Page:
In a new report on Serbia, the Council of Europe’s Group of States against Corruption (GRECO) calls for further measures to prevent corruption respect of persons with top executive functions, including the President of the Republic, ministers, assistant ministers, state secretaries, chiefs of cabinet and political advisers, as well as members of the Serbian Police.
GRECO provides 24 recommendations to the country’s authorities and awaits a report on their implementation by end September 2023 (see the French version of the report as well as the Serbian translation provided by the authorities).
In the evaluation report, GRECO notes the central role played by the Agency for the Prevention of Corruption in many different respects, such as public bodies’ integrity plans adopted to offset corruption, public officials’ asset declarations, training and advice, and lobbying rules. The Agency’s action is based on the Law on the Prevention of Corruption, which imposes requirements on public officials, and the Law on Lobbying. GRECO recommends, however, that the role of the Agency be strengthened by making public its recommendations and the response of the Government and Presidential administration. Besides, the remit of the Law should be expanded to cover all persons with top executive functions, including the Prime Minister and Deputy Prime Ministers’ chiefs of cabinet as well as advisers.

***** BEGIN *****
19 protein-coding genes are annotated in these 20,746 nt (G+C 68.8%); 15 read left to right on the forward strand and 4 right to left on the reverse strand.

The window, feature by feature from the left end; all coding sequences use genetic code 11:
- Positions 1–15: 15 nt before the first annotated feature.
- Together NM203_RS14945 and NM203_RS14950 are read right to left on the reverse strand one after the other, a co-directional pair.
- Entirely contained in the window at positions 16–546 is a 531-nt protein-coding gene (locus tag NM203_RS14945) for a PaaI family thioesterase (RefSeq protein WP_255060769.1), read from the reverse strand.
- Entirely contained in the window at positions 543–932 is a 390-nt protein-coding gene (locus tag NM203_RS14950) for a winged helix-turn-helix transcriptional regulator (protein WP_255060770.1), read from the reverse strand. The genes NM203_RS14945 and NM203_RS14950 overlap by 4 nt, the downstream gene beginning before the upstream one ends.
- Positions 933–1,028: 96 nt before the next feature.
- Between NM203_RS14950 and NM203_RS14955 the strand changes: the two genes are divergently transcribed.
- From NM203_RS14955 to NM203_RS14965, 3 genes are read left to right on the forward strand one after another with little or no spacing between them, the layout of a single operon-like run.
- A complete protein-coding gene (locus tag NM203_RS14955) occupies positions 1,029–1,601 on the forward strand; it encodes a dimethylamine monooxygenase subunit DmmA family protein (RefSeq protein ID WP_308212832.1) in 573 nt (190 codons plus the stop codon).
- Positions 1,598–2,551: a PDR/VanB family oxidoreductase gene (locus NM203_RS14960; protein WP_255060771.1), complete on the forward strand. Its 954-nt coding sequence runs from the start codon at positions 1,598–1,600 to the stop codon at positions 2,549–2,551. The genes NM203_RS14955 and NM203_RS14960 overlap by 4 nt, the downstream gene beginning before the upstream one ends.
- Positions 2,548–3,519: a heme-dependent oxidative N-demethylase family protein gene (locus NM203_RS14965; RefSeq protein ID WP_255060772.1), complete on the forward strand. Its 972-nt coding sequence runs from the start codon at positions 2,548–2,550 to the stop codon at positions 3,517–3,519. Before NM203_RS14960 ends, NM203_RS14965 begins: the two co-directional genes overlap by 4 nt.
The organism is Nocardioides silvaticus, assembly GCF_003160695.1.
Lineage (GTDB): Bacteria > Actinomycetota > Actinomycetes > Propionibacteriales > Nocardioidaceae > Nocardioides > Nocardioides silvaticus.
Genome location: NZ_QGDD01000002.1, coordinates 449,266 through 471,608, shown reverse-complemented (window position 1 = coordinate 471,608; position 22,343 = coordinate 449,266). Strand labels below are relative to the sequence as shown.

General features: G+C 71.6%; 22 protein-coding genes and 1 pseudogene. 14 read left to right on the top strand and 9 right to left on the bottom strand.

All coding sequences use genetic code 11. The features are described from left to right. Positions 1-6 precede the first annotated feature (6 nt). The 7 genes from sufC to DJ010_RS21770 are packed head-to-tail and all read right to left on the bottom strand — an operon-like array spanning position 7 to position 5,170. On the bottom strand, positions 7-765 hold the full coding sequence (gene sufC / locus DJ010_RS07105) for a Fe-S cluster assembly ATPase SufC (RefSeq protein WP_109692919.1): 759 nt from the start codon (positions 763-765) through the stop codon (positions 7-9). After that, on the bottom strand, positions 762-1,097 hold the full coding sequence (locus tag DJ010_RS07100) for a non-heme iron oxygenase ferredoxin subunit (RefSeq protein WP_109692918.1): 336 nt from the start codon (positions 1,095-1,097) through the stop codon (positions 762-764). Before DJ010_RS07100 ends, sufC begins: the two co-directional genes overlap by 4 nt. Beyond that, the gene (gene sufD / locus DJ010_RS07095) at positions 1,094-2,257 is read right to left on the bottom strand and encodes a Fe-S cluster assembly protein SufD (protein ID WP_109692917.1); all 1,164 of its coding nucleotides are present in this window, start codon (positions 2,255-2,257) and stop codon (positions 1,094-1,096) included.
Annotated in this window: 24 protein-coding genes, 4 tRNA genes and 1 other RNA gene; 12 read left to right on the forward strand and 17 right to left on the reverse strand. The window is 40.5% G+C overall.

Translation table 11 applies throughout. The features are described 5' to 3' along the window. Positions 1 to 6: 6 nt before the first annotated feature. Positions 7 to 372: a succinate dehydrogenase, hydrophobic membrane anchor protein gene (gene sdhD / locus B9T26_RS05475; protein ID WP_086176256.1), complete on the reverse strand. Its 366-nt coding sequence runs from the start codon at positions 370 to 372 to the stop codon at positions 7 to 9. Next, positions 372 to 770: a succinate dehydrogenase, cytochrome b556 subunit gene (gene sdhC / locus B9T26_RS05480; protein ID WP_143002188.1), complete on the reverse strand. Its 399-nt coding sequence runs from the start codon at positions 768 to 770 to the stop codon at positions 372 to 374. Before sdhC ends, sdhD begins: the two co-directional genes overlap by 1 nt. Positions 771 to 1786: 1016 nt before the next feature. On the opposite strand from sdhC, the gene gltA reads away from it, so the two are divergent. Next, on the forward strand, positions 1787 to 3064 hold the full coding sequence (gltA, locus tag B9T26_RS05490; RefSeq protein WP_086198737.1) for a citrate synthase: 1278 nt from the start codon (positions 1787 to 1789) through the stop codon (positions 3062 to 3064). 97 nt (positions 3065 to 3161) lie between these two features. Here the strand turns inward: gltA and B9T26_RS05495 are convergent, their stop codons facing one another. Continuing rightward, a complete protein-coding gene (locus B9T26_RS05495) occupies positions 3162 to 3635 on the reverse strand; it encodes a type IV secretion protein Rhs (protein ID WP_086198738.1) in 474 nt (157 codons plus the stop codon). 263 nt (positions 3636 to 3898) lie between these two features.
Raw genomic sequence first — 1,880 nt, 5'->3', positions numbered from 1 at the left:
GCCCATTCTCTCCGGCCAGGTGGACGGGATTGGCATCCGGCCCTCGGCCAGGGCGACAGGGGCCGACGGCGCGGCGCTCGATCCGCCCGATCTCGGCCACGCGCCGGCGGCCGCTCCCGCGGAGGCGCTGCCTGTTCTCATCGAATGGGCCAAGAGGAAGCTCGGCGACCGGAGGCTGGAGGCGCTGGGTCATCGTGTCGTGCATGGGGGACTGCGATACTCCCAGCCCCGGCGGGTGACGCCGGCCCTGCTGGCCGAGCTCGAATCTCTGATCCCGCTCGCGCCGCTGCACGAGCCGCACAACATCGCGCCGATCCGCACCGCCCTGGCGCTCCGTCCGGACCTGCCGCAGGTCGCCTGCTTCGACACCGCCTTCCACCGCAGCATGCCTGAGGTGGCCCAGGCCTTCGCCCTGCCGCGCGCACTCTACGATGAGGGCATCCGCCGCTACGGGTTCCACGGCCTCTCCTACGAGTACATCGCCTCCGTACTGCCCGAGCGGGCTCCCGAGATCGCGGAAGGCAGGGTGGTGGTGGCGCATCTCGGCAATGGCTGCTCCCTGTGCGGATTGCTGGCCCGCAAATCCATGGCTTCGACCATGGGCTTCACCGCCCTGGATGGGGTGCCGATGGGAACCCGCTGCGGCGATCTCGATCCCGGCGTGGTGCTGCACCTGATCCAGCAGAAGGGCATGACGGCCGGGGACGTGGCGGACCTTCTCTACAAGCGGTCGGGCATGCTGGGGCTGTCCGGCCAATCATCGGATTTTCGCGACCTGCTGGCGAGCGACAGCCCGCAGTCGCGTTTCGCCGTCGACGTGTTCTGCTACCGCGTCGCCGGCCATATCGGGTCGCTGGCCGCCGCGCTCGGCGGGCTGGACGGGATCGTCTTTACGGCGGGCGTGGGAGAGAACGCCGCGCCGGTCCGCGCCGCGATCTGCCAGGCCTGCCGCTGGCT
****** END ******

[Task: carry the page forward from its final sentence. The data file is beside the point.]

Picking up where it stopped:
In addition, as far as central governing structures are concerned, GRECO calls for a public strategy on corruption prevention that would explicitly cover persons with top executive functions. Integrity checks should take place prior to the appointment of ministers, as well as a part of the recruitment of chiefs of cabinets and advisors (including those of the President) to manage possible risks of conflict of interest. In addition, all persons with top executive functions should be required to disclose ad hoc conflicts of interest, and the exception whereby they are exempt from doing so in case of “danger of delay” in decision-making should be removed from the law.
As regards the law enforcement, GRECO finds that a public strategy on corruption prevention in the police should be adopted. Measures should also be taken to achieve a more open and transparent competition in the procedure of appointment of the Chief of Police and other senior management posts to prevent political appointments.
Moreover, the existing Code of Police Ethics should be revised so as to cover all relevant integrity topics (such as conflict of interest, gifts, contacts with third parties, outside activities) and be accompanied by practical examples. Regular integrity vetting throughout the career of police members needs to be put in place as well as rotation of staff in corruption risk-prone areas.
This is GRECO’s first report on Serbia in the 5th Evaluation Round which focuses on preventing corruption and promoting integrity in central governments (top executive functions) and law enforcement agencies. The implementation of the recommendations addressed to Serbia will be assessed by GRECO through its compliance procedure in 2023.
Source and photo: coe.int